**Theodosius, Sphaerica iii 4 (pp. 124.19-128.21)**©2002- trans. by Henry Mendell, Cal. State U., L.A.

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Since the figure is somewhat complex, two view points are given, from the left and from right of arc GED.

General strategy: the theorem will prove that arc GE > arc
ED. The strategy will be to show that because

1. straight-line HN = straight-line MZ (since HL = LZ, while triangle
BLN = triangle ALM).

2. angle DHZ is obtuse

3. angle GNH = angle DHL

4. Therefore, angle GNH is acute.

5. Therefore (by 2, 4), angle GNH < angle DMZ.

6. Therefore (by 1, 5) arc GH < arc DZ

7. But, arc HGE = arc EDZ

8. Hence, EG = EH - GH > EZ - DZ = ED.

(general diagram: right view, left view)

If two great circles in a sphere intersect one another, and from one of them equal circular-arcs are taken in succession on each side of the point where they intersect, and through the points which arise parallel planes are extended, where one falls onto the common section of the planes outside the surface of the sphere, where the mentioned point is, and one of the equal circular-arcs is larger than each of the arcs taken out by the first planes at the same point, then the circular-arc between the point and the plane that does not fall onto common section is larger than the circular-arc of the same circle between the point and plane that does fall on it.

(diagram 1)
For let two great circles, AEB, GED, intersect one another at
point E, (diagram
2) and from one of them equal circular-arcs, AE, EB, are taken
in succession on each side of point E,

(diagram 3, i)
solid right view, ii)
truncated right view,
iii) right view with plane, iv)
clear right view with plane, v)truncated
left view, vi)
left view of some planes, vii)
left view with other planes)

and through points A, B let parallel planes be drawn AD, GB where
AD falls on the common section of AEB, GED outside the surface
of the sphere at pont E, (diagram 4:
left view, right view) and
let one of the equal circular-arcs AE, EB be larger than each
of GE, ED. I say that circular-arc GE is larger than circular-arc
ED.

(general diagram: right view, left view)

(diagram 5: right
view, left view,
plain right view,
plain left view)
For the circle inscribed with pole E and distance EA will have
come through B and will fall beyond points G, D since each of
AE, EB is larger than each of GE, ED. Let it come and let it be
as AHBZ, and let the circles be completed, let circle AD meet
circle AHBZ at point Q, and circle BG at point K,(diagram
6: right
view, left view)
and let AB and HZ be common sections of AHBZ with AEB and HEZ,
(diagram 7: right
view, left view)
and let AQ be the common section of circle ADQ and AHBZ, and let
KB be the common section of KGB and AHBZ,(diagram
8: right
view, left view)
and let DM be be the common section of HEZ and ADQ, and let GN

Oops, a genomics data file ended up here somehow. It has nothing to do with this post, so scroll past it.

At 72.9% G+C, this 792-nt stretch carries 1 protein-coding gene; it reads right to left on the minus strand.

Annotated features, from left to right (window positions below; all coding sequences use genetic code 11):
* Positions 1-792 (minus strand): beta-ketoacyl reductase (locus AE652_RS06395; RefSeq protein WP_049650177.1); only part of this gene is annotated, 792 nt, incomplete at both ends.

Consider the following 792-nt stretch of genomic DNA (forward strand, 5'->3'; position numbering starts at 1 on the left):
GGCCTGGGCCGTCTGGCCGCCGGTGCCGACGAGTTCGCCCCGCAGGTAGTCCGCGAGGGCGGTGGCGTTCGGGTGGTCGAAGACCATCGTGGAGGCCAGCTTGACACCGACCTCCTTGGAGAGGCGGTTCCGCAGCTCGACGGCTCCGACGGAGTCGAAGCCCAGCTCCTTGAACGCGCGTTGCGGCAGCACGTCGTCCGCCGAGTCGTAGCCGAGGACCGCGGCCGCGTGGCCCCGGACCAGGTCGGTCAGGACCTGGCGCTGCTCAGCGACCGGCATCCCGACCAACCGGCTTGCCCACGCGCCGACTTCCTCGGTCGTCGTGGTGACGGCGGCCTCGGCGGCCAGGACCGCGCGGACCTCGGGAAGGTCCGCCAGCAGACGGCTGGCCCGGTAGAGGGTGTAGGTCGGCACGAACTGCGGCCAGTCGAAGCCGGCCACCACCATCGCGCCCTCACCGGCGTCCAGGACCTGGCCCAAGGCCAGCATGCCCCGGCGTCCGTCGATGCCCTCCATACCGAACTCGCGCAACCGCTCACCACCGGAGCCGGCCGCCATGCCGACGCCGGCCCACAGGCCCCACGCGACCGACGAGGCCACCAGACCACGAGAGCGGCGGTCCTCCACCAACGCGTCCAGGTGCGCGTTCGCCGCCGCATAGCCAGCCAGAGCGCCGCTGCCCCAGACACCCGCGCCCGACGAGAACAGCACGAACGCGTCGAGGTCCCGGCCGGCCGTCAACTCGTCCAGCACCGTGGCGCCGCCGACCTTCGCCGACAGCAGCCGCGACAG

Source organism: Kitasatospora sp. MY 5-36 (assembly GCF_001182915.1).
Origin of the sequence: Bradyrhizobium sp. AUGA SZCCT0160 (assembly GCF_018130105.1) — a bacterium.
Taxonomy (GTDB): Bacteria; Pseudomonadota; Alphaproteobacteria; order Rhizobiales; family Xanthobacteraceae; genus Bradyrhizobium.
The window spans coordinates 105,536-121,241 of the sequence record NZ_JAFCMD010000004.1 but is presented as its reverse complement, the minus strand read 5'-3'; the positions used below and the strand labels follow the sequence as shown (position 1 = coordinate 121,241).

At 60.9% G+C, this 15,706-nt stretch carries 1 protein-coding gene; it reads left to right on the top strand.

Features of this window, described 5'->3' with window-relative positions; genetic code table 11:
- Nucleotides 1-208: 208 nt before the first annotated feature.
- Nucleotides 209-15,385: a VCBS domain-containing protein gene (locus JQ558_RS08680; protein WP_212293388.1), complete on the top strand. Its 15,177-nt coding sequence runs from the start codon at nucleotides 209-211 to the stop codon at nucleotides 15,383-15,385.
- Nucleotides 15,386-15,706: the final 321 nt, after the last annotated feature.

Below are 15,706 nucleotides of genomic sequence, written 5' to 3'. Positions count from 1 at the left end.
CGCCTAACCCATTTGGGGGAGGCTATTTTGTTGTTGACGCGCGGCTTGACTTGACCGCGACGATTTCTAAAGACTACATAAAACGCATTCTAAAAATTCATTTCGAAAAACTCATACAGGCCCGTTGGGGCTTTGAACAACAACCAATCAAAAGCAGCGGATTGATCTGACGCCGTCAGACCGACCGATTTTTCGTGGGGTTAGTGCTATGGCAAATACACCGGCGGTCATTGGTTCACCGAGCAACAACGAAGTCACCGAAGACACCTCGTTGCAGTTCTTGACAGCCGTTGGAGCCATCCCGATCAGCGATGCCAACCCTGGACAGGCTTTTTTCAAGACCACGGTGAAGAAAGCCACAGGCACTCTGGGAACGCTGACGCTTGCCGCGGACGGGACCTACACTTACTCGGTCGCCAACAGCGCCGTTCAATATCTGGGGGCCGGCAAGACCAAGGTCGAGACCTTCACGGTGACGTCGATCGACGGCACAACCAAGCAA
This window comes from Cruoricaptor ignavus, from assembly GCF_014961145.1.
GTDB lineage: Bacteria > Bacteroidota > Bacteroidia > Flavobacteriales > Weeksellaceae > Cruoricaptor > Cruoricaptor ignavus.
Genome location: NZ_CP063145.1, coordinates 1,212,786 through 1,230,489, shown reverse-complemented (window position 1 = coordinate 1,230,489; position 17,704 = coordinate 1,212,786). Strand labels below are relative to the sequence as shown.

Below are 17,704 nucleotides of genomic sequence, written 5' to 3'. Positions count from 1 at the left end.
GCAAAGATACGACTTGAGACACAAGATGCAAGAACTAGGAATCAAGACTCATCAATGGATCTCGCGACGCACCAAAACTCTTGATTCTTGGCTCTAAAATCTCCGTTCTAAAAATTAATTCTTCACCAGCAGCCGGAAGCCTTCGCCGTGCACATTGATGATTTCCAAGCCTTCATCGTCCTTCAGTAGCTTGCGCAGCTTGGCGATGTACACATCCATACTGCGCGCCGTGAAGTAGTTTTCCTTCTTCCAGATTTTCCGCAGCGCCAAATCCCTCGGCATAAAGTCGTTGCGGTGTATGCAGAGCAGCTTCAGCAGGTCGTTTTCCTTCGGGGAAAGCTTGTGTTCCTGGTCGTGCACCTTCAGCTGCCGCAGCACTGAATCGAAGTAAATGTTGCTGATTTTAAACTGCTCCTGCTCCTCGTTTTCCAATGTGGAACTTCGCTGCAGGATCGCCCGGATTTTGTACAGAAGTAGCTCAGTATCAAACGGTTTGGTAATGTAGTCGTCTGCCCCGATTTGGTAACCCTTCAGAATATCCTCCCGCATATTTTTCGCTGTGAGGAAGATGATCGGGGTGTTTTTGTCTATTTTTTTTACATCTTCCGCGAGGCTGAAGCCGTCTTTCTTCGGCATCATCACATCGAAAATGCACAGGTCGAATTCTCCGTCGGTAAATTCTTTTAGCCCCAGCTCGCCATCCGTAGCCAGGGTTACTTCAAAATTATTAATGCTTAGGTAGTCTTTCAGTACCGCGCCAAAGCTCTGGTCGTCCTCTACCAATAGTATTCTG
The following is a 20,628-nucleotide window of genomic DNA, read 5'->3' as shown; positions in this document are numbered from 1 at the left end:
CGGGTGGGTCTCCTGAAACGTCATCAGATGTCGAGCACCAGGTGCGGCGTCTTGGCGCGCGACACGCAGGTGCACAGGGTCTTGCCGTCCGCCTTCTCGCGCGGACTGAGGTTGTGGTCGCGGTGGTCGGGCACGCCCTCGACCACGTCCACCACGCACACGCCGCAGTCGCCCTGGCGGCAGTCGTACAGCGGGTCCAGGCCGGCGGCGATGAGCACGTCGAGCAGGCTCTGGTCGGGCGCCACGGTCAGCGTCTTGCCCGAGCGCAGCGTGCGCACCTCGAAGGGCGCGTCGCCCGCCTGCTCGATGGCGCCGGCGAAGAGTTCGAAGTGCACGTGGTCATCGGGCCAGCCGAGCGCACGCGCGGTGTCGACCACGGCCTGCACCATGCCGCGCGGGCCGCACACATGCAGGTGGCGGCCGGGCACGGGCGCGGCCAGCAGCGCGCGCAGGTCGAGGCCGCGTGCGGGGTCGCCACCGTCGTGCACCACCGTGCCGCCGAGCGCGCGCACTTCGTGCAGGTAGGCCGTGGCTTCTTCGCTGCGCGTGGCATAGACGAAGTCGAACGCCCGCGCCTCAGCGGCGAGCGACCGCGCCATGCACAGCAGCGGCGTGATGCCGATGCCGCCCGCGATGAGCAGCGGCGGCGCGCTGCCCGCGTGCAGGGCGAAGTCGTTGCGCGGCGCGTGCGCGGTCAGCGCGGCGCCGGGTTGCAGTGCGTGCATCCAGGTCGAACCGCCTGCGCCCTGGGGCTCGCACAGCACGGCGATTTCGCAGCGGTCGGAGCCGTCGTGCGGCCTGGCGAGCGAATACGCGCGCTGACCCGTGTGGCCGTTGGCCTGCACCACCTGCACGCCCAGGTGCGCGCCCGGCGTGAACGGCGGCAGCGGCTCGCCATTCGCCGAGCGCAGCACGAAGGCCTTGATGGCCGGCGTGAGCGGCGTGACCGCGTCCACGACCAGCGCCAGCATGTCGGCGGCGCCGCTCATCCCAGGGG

be the common section of KGB and HEZ. (diagram
9: right
view, left view)
And since plane AD meets the common section of planes HEZ, AEB,
that is EL, it is outside the surface of the sphere at point E,
let it meet it at X, and let EL be extended to X.(diagram
10: right
view, left view)
Therefore, point X is on plane ADQ, but also on HEZ, but points
D, M are on both planes DQ, HEZ. (diagram
11: right
view, left view)
Therefore MD meets it outside the surface of the sphere where
point E is. In fact, it meets it at X.

(general diagram: right view, left view)

(diagram
12: right view, left
view) And since a great circle in a sphere, AEB, intersects through the
poles one of these circles in the sphere, AHBZ, it bisects it and at right angles.
Therefore, AB is a diameter of circle AHBZ. Similarly we will prove that HZ
is also a diameter of circle AHBZ. Therefore, L is its center. (diagram
13: right view, left
view) And since two parallel planes KGB, ADQ are cut by a plane, AHBZ, therefore
their common sections are parallel. Therefore KB is parallel to AQ. (diagram
14: right view, left
view) Again, since two parallel planes, KGB, ADQ are cut by a plane, HEZ,
their common sections are therefore parallel. Therefore GN is parallel to DM.
(diagram 15: right
view, left view) And since
each of planes AEB, HEZ are at right angles to plane AHBZ, therefore their common
section is also at perpendicular to plane AHBZ. But their common section is
EL. Therefore, EL is also perpendicular to plane AHBZ. Thus it will make right
angles with all the straight-lines touching it in the plane of circle AHBZ.
But each of AB, HZ, which are in the plane of circle AHBZ, touches EL. Therefore,
EL is perpendicular to each of AB, HZ.

(diagram 15 (again): right view, left view) And since angle XLN is an outside angle of triangle XLM, it is larger than the opposite and interior angle XML. But XLN is right. Therefore XML is acute. Therefore, XMZ is obtuse.

(diagram 16: right view, left view) And since GN is parallel to DM, and HZ falls across them, therefore angle GNH is equal to angle XML. But XML is acute. Therefore angle GNH is also acute.

(diagram 17: right view, left view) And AM is parallel to NB, and two lines have been drawn through them, AB, MN, and AL is equal to LB. Therefore NL is also equal to LM. But the whole HL is also equal to the whole LZ. Therefore remainder HN is equal to remainder MZ.

(diagram 19: right
view, left view) And so
since HEZ is a segment of a circle, and equal straight-lines
HN, MZ have been taken out, and parallels GN, DM have been drawn, with GNH being
acute and DMZ being obtuse, therefore circular-arc HG is smaller than circular-arc
DZ. And so, since the whole circular-arc HE is equal to the whole circular-arc
ZE, where HG is smaller than DZ, therefore the remainder, circular-arc GE, is
larger than the remainder, circular-arc ED, Q.E.D.

Only two propositions in Theodosius end in 'Q.E.D.', this one and the introductory i 2. Perhaps, he is making a statement about the complexity of this lemma.